From: Boston 1775 on 29 Aug 2018

“Monumental Narratives” Symposium at Wellesley, 10 Mar.

On Saturday, 10 March, Wellesley College will host this year’s Wellesley-Deerfield symposium, “Monumental Narratives: Revisiting New England’s Public Memorials.” The event description says:As southern Civil War memorials have become...
From: Boston 1775 on 7 Mar 2018

Colonial Comics “make history come alive in a potent time”

For the School Library Journal website, Johanna Draper Carlson reviewed the second volume of Colonial Comics: New England, focusing on the years 1750 to 1775. Carlson wrote:This anthology of 18 historical comic stories aims “to focus on the people...
From: Boston 1775 on 9 Feb 2018

“Hearts of oak are we still”

In 1759 the British Empire enjoyed a string of military victories, including the Royal Navy’s triumph over the French in the Battle of Quiberon Bay.At the end of that year the theatrical star and empresario David Garrick celebrated those wins in...
From: Boston 1775 on 15 Jan 2018

Charles Paxton, Customs Commissioner

Charles Paxton (1708-1788, shown here in a portrait at the American Antiquarian Society) was a major figure in Boston’s 1767 Pope Night procession.Not as a member of the North End or South End Gangs, to be sure. Paxton was the target of those processions,...
From: Boston 1775 on 2 Nov 2017

“Echoes of the Past” in Boston, 12 Aug.

On Saturday, 12 August, the Old State House in Boston is once again site for the Bostonian Society’s “Echoes of the Past” interactive history game. Join us in a full day of immersive history as we present an interactive history game...
From: Boston 1775 on 11 Aug 2017

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Notes on Post Tags Search

By default, this searches for any categories containing your search term: eg, Tudor will also find Tudors, Tudor History, etc. Check the 'exact' box to restrict searching to categories exactly matching your search. All searches are case-insensitive.

This is a search for tags/categories assigned to blog posts by their authors. The terminology used for post tags varies across different blog platforms, but WordPress tags and categories, Blogspot labels, and Tumblr tags are all included.

This search feature has a number of purposes:

1. to give site users improved access to the content EMC has been aggregating since August 2012, so they can look for bloggers posting on topics they're interested in, explore what's happening in the early modern blogosphere, and so on.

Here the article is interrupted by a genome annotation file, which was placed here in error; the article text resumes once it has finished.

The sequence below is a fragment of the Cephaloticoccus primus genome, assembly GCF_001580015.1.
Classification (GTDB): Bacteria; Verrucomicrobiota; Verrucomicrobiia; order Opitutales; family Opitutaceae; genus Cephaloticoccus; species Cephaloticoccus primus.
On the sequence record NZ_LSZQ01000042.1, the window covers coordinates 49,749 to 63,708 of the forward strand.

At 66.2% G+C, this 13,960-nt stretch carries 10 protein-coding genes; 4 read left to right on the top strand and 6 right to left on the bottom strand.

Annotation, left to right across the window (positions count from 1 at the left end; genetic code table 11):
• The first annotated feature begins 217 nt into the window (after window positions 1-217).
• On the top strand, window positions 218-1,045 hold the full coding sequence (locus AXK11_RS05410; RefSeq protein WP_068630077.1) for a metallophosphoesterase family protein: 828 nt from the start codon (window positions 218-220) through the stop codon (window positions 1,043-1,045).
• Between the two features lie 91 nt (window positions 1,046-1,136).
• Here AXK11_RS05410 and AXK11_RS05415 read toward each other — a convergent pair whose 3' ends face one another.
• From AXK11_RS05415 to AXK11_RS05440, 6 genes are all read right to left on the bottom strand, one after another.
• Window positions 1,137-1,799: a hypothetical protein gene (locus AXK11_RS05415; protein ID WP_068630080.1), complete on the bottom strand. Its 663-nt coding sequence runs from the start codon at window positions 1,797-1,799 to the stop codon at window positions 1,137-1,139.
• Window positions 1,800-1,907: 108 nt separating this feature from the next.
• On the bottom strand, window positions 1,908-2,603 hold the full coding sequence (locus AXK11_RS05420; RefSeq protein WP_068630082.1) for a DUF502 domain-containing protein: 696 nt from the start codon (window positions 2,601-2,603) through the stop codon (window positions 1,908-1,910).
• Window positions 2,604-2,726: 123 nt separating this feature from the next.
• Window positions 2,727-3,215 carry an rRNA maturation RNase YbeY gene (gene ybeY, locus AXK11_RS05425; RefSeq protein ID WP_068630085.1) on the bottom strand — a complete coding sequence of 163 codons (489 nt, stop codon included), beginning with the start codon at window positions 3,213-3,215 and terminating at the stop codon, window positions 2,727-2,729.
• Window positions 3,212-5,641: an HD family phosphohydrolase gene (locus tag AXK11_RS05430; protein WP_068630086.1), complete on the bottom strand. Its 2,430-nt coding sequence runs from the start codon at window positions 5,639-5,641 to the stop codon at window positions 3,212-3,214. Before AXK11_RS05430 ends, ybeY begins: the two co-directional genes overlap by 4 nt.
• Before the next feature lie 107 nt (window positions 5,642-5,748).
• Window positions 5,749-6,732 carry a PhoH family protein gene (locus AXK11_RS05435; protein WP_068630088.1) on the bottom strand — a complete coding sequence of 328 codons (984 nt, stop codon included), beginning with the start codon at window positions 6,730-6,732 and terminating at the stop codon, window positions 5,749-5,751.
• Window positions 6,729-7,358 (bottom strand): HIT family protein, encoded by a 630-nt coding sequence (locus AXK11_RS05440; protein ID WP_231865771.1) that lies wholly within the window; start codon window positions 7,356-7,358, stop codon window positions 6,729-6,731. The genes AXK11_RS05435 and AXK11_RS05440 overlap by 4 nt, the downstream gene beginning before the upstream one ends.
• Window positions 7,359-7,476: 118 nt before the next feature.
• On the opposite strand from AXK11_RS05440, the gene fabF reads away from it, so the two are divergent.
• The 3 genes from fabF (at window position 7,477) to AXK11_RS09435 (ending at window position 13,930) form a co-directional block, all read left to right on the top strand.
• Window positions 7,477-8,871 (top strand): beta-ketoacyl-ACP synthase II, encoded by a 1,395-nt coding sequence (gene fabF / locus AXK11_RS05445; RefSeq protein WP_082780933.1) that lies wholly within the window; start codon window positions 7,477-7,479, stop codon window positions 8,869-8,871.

2. to facilitate and encourage the proactive use of post categories/tags by groups of bloggers with shared interests. All searches can be bookmarked for reference, making it possible to create useful resources of blogging about specific news, topics, conferences, etc, in a similar fashion to Twitter hashtags. Bloggers could agree on a shared tag for posts, or an event organiser could announce one in advance, as is often done with Twitter hashtags.

Caveats and Work in Progress

This does not search post content, and it will not find any informal keywords/hashtags within the body of posts.

If EMC doesn't find any <category> tags for a post in the RSS feed it is classified as uncategorized. These and any <category> 'uncategorized' from the feed are omitted from search results. (It should always be borne in mind that some bloggers never use any kind of category or tag at all.)

This will not be a 'real time' search, although EMC updates content every few hours so it's never very far behind events.

The search is at present quite basic and limited. I plan to add a number of more sophisticated features in the future including the ability to filter by blog tags and by dates. I may also introduce RSS feeds for search queries at some point.

Constructing Search Query URLs

If you'd like to use an event tag, it's possible to work out in advance what the URL will be, without needing to visit EMC and run the search manually (though you might be advised to check it works!). But you'll need to use URL encoding as appropriate for any spaces or punctuation in the tag (so it might be a good idea to avoid them).

This is the basic structure:

http://emc.historycarnival.org/searchcat?s={search term or phrase}

For example, the URL for a simple search for categories containing London:

http://emc.historycarnival.org/searchcat?s=london

The URL for a search for the exact category Gunpowder Plot:

http://emc.historycarnival.org/searchcat?s=Gunpowder%20Plot&exact=on

In this more complex URL, %20 is the URL encoding for a space between words and &exact=on adds the exact category requirement.

I'll do my best to ensure that the basic URL construction (searchcat?s=...) is stable and persistent as long as the site is around.